Educational Policy


AYY has selected the Student Representatives in Administration for 2019

The Board of Aalto University Student Union has selected the Student Representatives in Administration for 2019 in its meeting on 18 Dec.

Student Representatives in Administration are ordinary students who operate in the University’s administrative bodies in accordance with the Universities Act. Aalto University has Student Representatives on University level, on School levels and on Department level as well as in smaller working groups. The term of office of Student Representatives in Administration, i.e. Hallopeds, is one calendar year.

The selection of Student Representatives in Administration is a statutory task of Aalto University Student Union. The application period was 31 Oct–3 Dec, during which most of the open positions were filled. For a few positions, the call for applications was continued until 11 Dec. A total of 216 applications was received. The largest number of applications in relation to open positions came in for the Equality Committee of Aalto University, for which one ordinary and one deputy member were sought and 10 applications received.

In early 2019, a call for applications will be announced for a few positions. Otherwise, the positions will be filled throughout the year as required.

AYY is searching for a designer for the web training module for student representatives in administration


AYY is searching for a project worker/workers to design the web training model for training student representatives in administration (hallopeds) at the Aalto University. The assignment includes designing the training module, including but not limited to the following subjects: Technical meeting equipment and appliances, Aalto decision-making, yearly clock, development of studies (e.g. pedagogics, feedback, course material), teaching planning development, student admissions, and legislation regarding studies and lobbying.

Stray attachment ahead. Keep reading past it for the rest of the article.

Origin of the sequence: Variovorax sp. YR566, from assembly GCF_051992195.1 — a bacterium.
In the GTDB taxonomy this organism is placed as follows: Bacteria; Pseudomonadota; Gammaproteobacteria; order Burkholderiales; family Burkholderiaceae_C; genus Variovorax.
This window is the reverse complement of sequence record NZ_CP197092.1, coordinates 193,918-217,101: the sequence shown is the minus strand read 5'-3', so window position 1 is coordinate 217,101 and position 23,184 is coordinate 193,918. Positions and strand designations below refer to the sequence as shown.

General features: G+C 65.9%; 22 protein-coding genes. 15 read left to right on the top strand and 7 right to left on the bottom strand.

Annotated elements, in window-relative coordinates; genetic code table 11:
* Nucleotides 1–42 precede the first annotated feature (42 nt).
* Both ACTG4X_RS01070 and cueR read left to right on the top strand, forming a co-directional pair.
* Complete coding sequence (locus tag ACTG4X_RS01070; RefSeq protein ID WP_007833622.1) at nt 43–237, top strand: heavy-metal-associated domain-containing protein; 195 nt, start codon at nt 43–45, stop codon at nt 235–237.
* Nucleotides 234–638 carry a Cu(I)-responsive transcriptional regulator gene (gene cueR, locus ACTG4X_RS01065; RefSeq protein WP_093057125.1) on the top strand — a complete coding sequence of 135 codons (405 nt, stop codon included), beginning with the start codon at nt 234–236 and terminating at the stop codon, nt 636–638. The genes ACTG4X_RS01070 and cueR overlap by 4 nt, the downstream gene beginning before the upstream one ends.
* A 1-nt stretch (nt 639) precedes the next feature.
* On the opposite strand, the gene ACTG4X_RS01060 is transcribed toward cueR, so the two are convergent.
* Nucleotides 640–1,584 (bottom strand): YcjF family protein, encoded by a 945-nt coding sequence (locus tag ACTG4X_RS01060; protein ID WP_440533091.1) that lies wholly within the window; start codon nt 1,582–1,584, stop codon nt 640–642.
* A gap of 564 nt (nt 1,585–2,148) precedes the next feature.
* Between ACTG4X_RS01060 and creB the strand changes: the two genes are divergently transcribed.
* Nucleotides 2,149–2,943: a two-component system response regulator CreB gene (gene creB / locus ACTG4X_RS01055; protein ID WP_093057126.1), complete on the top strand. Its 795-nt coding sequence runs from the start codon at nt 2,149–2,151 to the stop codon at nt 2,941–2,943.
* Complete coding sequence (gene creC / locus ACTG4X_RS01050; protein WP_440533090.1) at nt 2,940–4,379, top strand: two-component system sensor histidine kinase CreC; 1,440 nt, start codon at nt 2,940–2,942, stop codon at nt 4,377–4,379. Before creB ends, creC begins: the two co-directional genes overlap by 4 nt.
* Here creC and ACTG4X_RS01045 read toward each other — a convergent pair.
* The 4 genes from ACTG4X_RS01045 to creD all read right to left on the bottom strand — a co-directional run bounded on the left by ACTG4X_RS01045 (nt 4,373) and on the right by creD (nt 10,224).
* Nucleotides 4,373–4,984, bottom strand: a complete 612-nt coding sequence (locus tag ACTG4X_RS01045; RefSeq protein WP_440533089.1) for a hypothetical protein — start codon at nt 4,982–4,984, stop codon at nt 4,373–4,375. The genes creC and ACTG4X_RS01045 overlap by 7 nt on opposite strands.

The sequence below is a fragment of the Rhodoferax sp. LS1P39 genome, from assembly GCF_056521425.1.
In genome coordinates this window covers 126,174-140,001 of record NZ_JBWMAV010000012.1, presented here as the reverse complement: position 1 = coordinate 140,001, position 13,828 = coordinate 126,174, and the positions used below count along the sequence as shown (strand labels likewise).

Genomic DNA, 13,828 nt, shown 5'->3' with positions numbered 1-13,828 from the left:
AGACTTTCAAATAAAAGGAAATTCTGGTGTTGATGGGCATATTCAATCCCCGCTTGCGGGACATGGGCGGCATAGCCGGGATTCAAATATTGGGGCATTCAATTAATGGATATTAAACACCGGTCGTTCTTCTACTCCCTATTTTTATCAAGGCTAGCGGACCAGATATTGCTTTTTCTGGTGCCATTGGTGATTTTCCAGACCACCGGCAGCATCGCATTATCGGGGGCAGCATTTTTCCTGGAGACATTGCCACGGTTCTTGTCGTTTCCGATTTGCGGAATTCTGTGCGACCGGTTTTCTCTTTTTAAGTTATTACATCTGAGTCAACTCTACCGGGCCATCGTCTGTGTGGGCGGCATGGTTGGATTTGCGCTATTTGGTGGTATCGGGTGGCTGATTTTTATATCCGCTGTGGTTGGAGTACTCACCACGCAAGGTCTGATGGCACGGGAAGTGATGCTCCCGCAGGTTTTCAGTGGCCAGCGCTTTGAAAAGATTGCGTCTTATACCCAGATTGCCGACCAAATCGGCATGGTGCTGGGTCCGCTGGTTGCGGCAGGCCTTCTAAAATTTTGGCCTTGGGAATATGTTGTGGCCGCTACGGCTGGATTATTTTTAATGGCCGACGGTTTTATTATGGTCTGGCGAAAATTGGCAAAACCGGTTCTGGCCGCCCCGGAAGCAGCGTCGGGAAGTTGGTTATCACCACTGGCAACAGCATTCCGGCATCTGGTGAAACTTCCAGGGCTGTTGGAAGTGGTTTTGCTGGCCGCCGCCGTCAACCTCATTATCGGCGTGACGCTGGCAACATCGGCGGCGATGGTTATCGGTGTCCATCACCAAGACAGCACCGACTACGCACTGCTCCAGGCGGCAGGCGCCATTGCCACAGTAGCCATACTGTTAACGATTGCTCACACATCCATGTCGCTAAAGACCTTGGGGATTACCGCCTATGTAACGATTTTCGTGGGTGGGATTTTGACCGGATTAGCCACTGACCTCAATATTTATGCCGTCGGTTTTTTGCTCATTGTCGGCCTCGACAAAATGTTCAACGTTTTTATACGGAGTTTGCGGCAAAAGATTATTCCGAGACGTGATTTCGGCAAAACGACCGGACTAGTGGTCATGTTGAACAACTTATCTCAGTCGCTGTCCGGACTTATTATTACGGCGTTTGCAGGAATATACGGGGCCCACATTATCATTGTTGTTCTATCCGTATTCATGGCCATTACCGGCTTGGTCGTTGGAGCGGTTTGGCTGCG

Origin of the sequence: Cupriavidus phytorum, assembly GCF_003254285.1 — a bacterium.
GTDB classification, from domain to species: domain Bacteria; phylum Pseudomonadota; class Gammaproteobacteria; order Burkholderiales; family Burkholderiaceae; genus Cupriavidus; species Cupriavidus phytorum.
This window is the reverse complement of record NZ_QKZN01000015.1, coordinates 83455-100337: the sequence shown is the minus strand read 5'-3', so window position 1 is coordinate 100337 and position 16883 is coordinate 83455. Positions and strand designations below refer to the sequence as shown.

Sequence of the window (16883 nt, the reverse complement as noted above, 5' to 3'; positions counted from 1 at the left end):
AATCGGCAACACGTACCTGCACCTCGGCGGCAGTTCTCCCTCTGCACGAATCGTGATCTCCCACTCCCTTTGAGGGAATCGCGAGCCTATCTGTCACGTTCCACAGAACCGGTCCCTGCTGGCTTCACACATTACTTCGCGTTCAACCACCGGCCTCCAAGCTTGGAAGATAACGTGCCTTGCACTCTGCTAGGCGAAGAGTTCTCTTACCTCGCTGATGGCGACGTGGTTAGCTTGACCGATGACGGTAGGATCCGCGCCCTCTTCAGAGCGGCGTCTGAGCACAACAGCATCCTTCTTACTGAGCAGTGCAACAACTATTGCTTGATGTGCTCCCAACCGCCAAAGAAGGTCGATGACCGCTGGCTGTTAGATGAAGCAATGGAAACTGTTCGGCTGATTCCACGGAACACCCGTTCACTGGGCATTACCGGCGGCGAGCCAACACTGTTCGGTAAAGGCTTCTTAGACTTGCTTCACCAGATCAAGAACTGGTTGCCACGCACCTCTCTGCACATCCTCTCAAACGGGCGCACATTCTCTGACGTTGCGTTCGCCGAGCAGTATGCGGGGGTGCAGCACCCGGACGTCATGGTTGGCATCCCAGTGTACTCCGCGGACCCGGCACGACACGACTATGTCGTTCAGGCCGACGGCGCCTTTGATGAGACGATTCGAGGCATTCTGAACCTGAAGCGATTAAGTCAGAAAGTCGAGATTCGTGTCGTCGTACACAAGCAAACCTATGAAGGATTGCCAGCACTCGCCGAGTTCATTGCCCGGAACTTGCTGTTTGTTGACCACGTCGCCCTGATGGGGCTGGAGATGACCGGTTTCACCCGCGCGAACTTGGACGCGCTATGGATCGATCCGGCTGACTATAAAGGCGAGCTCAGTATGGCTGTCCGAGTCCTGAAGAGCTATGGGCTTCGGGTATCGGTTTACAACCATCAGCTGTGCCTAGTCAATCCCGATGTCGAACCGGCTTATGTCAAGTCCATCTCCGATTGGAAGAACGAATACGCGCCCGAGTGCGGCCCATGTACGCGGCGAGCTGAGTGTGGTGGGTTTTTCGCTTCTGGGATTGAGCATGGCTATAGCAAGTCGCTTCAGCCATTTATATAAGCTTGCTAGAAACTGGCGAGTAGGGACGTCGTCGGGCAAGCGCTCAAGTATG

Successfully completing the assignment requires knowledge in project working and pedagogics, studying at a higher learning institution and experience in student advocacy, a strong knowledge of Aalto as a university environment, understanding the Administrative Procedure Act and good management, and a clear and concise knowledge of oral and written Finnish along with a good knowledge of oral English. Swedish is seen as a plus.

A more detailed call for applications in Finnish can be found at

Opinion: Swedish is one of Aalto University’s three languages

For release 25th of April 2018

The Aalto University Student Union AYY and Teknologföreningen TF are worried for the position of Swedish-speaking students at Aalto University. AYYs theme for 2018 has been well-being and equality, and the language issue is essential. TF has long upheld discussion regarding these matters in meetings with the university management, and there have been promises to tackle the problems.

According to feedback we’ve received, Swedish-speaking students encounter challenges both in everyday teaching situations and when consulting administrative services. For example, updating and maintaining Swedish study related information on the web is often neglected, and study counseling is not always available in Swedish. Being forced to discuss such matters in a non-native language causes an inconvenient situation for the student. The language an exam should be determined by a simple choice made on WebOodi, but in practice this often requires some negotiation, which puts the student in an uncomfortable position.

Aalto has three working languages: Finnish, Swedish and English, enabling everyone to flexibly take part in all daily activities at the University. Following the agreed-upon guidelines and policies is important, in order for students speaking a minority language to have equal opportunity in education and efficient legal security.

If you feel like your student rights are not being fulfilled as they should, there are three options:

  1. Talk to the teacher in charge of the course.